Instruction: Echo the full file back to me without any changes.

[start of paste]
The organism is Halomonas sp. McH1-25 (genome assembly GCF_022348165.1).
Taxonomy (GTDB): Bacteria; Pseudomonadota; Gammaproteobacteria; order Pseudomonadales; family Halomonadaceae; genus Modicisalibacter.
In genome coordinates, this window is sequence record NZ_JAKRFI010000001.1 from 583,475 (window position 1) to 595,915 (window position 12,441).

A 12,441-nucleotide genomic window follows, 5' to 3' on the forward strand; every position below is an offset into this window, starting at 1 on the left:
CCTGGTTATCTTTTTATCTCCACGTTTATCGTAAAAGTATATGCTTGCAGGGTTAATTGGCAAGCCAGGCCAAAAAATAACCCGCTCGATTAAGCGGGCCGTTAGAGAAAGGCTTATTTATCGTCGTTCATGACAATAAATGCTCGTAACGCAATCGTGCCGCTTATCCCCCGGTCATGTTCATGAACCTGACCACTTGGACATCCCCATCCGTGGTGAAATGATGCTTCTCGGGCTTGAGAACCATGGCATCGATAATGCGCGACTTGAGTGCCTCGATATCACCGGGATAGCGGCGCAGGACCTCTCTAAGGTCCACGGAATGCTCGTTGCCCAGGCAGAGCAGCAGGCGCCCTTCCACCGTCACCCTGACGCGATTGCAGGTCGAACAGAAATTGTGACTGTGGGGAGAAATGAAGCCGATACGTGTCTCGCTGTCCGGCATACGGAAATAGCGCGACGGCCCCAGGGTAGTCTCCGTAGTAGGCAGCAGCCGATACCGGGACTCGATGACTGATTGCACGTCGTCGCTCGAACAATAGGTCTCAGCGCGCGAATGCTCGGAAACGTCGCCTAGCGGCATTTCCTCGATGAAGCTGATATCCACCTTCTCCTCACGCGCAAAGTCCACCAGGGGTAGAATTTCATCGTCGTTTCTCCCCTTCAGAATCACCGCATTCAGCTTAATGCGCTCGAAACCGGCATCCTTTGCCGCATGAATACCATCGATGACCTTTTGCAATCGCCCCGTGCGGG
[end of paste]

The organism is Halomonas sp. McH1-25 (genome assembly GCF_022348165.1).
Taxonomy (GTDB): Bacteria; Pseudomonadota; Gammaproteobacteria; order Pseudomonadales; family Halomonadaceae; genus Modicisalibacter.
In genome coordinates, this window is sequence record NZ_JAKRFI010000001.1 from 583,475 (window position 1) to 595,915 (window position 12,441).

A 12,441-nucleotide genomic window follows, 5' to 3' on the forward strand; every position below is an offset into this window, starting at 1 on the left:
CCTGGTTATCTTTTTATCTCCACGTTTATCGTAAAAGTATATGCTTGCAGGGTTAATTGGCAAGCCAGGCCAAAAAATAACCCGCTCGATTAAGCGGGCCGTTAGAGAAAGGCTTATTTATCGTCGTTCATGACAATAAATGCTCGTAACGCAATCGTGCCGCTTATCCCCCGGTCATGTTCATGAACCTGACCACTTGGACATCCCCATCCGTGGTGAAATGATGCTTCTCGGGCTTGAGAACCATGGCATCGATAATGCGCGACTTGAGTGCCTCGATATCACCGGGATAGCGGCGCAGGACCTCTCTAAGGTCCACGGAATGCTCGTTGCCCAGGCAGAGCAGCAGGCGCCCTTCCACCGTCACCCTGACGCGATTGCAGGTCGAACAGAAATTGTGACTGTGGGGAGAAATGAAGCCGATACGTGTCTCGCTGTCCGGCATACGGAAATAGCGCGACGGCCCCAGGGTAGTCTCCGTAGTAGGCAGCAGCCGATACCGGGACTCGATGACTGATTGCACGTCGTCGCTCGAACAATAGGTCTCAGCGCGCGAATGCTCGGAAACGTCGCCTAGCGGCATTTCCTCGATGAAGCTGATATCCACCTTCTCCTCACGCGCAAAGTCCACCAGGGGTAGAATTTCATCGTCGTTTCTCCCCTTCAGAATCACCGCATTCAGCTTAATGCGCTCGAAACCGGCATCCTTTGCCGCATGAATACCATCGATGACCTTTTGCAATCGCCCCGTGCGGG